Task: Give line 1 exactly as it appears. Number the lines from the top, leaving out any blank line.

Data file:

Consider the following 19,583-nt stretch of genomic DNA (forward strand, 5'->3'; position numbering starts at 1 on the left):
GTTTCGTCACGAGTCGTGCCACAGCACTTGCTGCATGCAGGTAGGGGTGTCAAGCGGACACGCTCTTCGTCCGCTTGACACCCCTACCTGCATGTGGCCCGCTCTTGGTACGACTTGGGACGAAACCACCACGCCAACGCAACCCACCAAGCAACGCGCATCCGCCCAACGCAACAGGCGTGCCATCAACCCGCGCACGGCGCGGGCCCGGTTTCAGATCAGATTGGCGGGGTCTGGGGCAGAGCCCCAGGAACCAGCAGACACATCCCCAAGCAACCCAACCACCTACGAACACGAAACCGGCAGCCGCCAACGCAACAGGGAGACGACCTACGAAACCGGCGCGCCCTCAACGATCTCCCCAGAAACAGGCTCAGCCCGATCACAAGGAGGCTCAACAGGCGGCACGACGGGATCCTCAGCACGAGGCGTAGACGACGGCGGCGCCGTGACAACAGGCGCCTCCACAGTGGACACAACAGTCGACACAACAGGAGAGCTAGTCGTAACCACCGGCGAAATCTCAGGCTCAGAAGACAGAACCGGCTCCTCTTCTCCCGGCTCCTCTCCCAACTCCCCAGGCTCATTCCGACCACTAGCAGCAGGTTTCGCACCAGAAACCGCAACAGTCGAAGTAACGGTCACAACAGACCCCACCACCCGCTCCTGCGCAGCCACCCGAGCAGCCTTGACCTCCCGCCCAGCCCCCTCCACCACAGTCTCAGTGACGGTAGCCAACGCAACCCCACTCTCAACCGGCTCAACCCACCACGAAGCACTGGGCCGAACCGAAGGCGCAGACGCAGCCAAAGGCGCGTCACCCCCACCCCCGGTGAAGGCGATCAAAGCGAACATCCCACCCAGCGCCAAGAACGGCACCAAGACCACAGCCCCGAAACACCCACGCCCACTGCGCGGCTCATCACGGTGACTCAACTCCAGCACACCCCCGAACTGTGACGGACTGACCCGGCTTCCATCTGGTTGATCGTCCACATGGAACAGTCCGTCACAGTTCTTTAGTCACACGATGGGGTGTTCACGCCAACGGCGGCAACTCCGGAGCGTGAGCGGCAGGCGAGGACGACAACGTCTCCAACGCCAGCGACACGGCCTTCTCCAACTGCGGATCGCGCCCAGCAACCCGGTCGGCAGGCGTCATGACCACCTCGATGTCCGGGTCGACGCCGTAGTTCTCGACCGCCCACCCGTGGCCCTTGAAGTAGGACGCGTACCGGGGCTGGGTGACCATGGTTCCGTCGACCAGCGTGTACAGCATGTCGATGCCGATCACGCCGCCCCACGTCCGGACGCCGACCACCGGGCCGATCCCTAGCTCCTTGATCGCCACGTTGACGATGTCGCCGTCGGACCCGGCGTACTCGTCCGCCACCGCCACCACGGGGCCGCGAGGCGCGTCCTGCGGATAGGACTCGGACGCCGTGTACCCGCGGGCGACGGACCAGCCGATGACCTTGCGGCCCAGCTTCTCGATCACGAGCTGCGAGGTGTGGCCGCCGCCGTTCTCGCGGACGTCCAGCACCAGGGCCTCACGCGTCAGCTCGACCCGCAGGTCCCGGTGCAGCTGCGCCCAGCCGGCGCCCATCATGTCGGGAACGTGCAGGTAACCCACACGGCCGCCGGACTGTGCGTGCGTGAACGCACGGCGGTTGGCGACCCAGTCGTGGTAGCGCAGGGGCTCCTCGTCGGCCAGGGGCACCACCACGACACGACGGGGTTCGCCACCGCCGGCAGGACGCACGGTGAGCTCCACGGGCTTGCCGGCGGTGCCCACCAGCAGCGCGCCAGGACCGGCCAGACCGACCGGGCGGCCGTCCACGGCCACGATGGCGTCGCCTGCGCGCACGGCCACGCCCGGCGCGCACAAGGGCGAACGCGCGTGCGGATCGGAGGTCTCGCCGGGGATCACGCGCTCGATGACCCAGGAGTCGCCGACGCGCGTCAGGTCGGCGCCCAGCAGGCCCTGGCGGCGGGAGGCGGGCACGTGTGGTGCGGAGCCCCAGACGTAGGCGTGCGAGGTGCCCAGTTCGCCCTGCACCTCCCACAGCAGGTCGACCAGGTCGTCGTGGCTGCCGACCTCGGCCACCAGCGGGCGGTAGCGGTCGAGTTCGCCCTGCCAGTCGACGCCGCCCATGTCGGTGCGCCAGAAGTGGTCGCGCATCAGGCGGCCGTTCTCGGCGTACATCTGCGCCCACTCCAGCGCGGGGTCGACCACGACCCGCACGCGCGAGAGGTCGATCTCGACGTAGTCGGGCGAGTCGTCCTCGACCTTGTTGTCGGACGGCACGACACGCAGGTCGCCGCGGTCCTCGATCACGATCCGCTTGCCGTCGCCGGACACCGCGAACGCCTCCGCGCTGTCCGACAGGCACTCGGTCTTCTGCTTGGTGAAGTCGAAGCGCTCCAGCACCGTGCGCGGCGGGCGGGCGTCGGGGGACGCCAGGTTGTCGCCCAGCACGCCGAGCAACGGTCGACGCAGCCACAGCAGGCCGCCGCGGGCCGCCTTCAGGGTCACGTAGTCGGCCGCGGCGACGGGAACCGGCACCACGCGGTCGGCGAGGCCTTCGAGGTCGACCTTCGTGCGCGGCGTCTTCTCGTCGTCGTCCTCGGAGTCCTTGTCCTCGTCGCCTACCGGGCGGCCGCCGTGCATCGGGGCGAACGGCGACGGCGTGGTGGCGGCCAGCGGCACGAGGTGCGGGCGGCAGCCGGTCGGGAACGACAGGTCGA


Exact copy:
Consider the following 19,583-nt stretch of genomic DNA (forward strand, 5'->3'; position numbering starts at 1 on the left):